The case for inter-national sport: A reply to Gleaves and Llewellyn
Taylor and Francis
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In their recent contribution to JPS, Gleaves and Llewellyn argue on lusory and ethical grounds that elite sporting competition should cease to be predicated on competitions between nations. From a lusory perspective, they argue that inter-national sports’ limitation on who can compete (due to it being based on national and cultural criteria) undermines some of the central principles of elite sport, such as athletic supremacy and merit. From an ethical perspective, they argue that international sport is categorically unethical because the national and cultural narratives that frame such contests are inherently untruthful and inauthentic. In this article, we challenge Gleaves and Llewellyn on both these grounds and argue that national identity and representation are worthy values that can be achieved through sport, and that inter-national sport, far from being categorically unethical, has the potential to stimulate meaningful cultural conversations, both within and between national communities.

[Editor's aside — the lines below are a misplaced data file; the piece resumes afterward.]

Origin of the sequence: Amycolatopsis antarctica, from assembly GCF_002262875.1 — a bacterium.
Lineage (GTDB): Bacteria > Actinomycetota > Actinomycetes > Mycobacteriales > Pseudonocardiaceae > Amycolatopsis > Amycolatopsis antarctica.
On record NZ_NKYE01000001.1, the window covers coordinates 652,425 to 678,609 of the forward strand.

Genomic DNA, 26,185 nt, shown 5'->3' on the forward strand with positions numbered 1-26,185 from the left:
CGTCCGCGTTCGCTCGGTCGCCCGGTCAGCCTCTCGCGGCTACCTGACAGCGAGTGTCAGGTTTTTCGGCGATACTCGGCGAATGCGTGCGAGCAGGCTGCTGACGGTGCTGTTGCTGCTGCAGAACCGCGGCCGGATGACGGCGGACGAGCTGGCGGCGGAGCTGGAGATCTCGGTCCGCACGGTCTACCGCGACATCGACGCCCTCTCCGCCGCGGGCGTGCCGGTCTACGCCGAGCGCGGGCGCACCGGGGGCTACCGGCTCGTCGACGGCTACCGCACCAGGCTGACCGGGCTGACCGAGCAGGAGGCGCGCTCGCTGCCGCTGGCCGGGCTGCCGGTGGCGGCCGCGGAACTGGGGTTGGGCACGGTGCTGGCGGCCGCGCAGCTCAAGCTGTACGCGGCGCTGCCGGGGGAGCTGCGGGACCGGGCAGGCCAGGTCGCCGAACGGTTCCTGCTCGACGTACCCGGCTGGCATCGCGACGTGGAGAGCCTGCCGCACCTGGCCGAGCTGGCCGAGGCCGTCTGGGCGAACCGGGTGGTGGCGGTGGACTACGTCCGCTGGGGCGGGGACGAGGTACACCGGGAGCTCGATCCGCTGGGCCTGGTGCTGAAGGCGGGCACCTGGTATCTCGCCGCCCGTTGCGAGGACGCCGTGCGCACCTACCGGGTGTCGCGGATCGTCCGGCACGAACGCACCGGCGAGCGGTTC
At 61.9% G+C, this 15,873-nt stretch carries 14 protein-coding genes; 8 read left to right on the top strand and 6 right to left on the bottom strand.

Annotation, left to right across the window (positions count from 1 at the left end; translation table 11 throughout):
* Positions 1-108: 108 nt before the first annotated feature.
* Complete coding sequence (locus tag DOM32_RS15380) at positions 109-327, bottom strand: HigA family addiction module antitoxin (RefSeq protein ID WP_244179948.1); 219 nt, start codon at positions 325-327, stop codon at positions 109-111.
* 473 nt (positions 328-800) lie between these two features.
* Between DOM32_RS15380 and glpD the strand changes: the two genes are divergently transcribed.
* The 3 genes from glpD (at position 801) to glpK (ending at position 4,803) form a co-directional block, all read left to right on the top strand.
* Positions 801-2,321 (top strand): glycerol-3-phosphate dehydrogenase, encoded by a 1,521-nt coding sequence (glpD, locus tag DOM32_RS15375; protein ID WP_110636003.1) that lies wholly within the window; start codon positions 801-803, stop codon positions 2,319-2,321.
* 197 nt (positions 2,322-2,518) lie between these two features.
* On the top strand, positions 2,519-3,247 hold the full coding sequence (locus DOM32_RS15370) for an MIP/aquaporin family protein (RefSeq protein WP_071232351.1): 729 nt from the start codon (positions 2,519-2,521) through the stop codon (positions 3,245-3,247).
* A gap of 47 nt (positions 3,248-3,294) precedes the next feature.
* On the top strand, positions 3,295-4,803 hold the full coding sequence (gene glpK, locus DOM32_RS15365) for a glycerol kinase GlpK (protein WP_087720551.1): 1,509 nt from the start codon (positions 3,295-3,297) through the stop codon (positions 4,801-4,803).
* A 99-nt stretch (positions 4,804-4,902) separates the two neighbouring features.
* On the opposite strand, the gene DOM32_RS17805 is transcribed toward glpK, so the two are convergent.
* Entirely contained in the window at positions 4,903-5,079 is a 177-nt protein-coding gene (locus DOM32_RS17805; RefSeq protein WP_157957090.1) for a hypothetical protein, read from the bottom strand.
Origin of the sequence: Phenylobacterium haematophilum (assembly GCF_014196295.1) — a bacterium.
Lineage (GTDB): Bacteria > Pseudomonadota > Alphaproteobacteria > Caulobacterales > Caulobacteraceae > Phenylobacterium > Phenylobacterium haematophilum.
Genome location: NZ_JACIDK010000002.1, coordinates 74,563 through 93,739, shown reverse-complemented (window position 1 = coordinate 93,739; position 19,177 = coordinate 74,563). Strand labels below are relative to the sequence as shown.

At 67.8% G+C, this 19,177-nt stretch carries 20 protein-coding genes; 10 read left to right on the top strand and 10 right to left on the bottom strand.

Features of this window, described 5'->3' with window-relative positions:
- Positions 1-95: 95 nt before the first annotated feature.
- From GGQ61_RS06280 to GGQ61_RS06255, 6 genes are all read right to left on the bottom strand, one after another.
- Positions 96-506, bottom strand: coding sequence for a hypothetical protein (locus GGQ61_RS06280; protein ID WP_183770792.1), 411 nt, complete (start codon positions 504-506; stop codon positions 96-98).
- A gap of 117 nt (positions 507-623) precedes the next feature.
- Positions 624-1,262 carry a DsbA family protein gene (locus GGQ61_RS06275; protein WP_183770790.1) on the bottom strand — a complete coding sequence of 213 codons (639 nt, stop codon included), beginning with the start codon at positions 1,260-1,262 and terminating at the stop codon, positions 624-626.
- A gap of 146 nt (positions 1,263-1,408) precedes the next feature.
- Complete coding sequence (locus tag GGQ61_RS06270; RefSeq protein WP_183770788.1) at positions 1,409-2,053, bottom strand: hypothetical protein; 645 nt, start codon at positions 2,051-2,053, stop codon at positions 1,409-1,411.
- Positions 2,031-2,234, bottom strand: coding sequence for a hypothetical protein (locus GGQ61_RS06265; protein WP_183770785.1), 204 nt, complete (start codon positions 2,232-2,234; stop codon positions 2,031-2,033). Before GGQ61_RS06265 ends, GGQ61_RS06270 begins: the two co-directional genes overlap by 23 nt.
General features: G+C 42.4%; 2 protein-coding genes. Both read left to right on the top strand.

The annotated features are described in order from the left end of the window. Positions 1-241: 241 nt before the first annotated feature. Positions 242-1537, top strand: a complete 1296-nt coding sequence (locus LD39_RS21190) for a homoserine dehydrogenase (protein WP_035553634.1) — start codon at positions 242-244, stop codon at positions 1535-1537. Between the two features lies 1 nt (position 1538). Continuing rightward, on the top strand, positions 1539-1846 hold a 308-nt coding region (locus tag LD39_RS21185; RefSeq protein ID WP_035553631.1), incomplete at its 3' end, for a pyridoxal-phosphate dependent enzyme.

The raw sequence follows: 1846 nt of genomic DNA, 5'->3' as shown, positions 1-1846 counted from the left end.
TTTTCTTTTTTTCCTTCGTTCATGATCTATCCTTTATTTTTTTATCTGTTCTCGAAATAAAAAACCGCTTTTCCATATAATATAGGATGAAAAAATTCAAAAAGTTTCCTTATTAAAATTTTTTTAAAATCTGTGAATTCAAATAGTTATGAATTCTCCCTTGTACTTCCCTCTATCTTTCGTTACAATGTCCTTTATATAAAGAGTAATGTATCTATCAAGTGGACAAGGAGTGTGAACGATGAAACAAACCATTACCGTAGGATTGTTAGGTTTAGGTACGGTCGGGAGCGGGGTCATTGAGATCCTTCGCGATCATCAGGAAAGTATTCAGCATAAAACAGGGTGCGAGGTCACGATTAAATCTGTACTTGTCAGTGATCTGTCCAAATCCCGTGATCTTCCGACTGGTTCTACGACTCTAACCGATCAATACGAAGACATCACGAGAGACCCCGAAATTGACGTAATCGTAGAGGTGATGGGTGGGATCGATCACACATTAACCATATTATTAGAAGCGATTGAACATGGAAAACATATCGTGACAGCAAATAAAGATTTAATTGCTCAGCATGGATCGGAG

Journal of the Philosophy of Sport;
Iorwerth, Hywel & Hardman, Alun (2015) 'The case for inter-national sport: A reply to Gleaves and Llewellyn', Journal of the Philosophy of Sport, 42(3), pp. 425-441
This article was published in Journal of the Philosophy of Sport on 29 April 2015 (online), available at http://dx.doi.org/10.1080/00948705.2015.1036876
Cardiff Metropolitan University (Grant ID: Cardiff Metropolian (Internal))
- Sport Research Groups 
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